Those who do not live in seismically active zones should take these accounts to heart, as well. Other natural disasters and chemical explosions themselves can set off shock waves that empty chemical shelves and result in inadvertent mixing of chemicals. The NFPA fire hazard ratings, flash points, boiling points, ignition temperatures, and flammability limits of a number of common laboratory chemicals are given in Table 4.4 and in the LCSSs (see accompanying CD). The data illustrate the range of flammability for liquids commonly used in laboratories.
Over time, some chemicals continue to build peroxides to potentially dangerous levels, whereas others accumulate a relatively low equilibrium concentration of peroxide, which becomes dangerous only after being concentrated by evaporation or distillation. (See Chapter 6, section 6.G.3.) The peroxide becomes concentrated because it is less volatile than the parent chemical.
In some MSDSs, this list of toxic effects is quite lengthy and includes every possible harmful effect the substance has under the conditions of every conceivable use. Here, we aimed to investigate genes repressed by V. cholerae during intestinal colonization using an advanced version of the recombination-based expression technology. Having identified 101 in vivo repressed genes, initial characterization of a subset revealed that, in the majority of cases, in vivo silencing is essential to achieve full colonization fitness.
3.1. Cobalt II sulfate, CoSO4.7H2O
The possibility of serious injury or death by electrocution is very real if careful attention is not paid to engineering, maintenance, and personal work practices. Equipment malfunctions can lead to electrical fires. If there is a need to build, repair, or modify electrical equipment, the work should ideally be performed or, at a minimum, inspected by a trained and licensed electrician or electrical expert.
Teaching laboratories may introduce low-risk infectious agents as part of a course of study in microbiology. Nanoparticles have significantly greater relative surface areas than larger particles of an equivalent mass, and animal studies have demonstrated a correlation between biological effects (toxic response) and surface area. Thus, nanoparticles represent a greater toxic hazard than an equivalent mass of the same material in larger form.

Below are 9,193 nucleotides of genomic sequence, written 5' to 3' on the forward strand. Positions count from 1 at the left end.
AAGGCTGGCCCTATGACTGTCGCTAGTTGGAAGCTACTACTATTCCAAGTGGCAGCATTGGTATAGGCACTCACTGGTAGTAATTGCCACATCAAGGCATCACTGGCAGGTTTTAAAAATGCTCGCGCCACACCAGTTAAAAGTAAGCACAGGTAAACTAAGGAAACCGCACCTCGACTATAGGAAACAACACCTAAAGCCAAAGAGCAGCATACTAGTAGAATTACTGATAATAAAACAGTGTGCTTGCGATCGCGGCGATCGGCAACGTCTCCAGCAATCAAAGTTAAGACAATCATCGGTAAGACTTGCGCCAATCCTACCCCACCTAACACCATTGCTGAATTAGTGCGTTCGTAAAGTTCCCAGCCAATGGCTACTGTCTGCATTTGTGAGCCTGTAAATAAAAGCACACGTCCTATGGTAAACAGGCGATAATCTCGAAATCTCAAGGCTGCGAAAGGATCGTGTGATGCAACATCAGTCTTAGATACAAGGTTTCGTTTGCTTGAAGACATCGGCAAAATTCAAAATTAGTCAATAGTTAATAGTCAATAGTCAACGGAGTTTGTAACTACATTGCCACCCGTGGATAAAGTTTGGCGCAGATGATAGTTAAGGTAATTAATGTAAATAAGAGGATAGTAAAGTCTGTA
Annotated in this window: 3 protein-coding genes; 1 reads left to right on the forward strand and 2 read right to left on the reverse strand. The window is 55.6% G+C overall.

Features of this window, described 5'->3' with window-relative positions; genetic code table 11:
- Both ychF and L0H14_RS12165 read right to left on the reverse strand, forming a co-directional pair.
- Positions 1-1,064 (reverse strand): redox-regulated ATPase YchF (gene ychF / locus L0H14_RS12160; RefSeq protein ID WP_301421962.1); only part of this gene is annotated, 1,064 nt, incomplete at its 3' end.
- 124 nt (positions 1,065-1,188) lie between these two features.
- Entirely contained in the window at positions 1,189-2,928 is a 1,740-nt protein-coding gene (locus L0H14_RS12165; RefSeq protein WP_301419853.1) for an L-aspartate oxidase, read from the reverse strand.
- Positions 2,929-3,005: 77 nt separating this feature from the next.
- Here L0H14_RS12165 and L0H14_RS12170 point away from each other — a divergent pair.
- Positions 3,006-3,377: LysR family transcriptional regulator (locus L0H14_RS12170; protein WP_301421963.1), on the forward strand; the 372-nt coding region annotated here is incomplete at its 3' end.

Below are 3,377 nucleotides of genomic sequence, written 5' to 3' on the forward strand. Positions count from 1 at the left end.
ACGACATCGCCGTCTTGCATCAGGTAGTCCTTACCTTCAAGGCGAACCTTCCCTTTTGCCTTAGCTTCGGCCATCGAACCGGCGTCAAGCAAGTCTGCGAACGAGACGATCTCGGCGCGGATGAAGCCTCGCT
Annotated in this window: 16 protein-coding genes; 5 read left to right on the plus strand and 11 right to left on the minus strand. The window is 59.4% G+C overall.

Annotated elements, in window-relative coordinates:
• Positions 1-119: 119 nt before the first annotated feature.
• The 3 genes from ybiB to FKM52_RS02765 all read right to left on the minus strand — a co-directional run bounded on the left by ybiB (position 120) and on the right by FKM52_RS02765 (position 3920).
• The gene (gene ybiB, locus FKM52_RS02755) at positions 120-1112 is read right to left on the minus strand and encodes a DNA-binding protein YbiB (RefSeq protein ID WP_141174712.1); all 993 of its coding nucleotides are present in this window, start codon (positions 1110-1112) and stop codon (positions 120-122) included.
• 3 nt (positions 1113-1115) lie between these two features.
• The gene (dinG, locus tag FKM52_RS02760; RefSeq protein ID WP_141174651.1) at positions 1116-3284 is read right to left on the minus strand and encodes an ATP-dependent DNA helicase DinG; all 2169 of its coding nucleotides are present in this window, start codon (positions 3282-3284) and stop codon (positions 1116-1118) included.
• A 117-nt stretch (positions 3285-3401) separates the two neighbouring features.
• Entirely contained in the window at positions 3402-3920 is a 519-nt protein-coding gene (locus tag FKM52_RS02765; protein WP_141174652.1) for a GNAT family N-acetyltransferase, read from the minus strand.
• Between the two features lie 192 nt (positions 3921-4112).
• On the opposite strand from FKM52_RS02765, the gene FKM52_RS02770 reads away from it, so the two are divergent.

Initial monitoring should be performed and repeated any time that there is a change in the use of formalin, which may result in an increase in exposure. Risk Management Issues All fresh specimens should be handled carefully, since each specimen represents a potential source of infectious material. Standard safety precautions, including the use of personal protective equipment, the use of a biological safety cabinet when working with infectious materials, and proper handling of chemicals, should be followed (7, 53-56). Material safety data sheets (MSDS) should be reviewed for all reagents used in the laboratory.
A related class of compounds includes inhibitor-free monomers prone to free radical polymerization that on exposure to air can form peroxides or other free radical sources capable of initiating violent polymerization. Note that care must be taken when storing and using these monomers-most of the inhibitors used to stabilize these compounds require the presence of oxygen to function properly, as described below. Always refer to the MSDS and supplier instructions for proper use and storage of polymerizable monomers.
Section 4.C discusses the toxic effects of laboratory chemicals by first presenting the basic principles that form the foundation for evaluating hazards for toxic substances. The remainder of this section describes how trained laboratory personnel can use this understanding and the sources of information to assess the risks associated with potential hazards of chemical substances and then to select the appropriate level of laboratory practice as discussed in Chapter 4.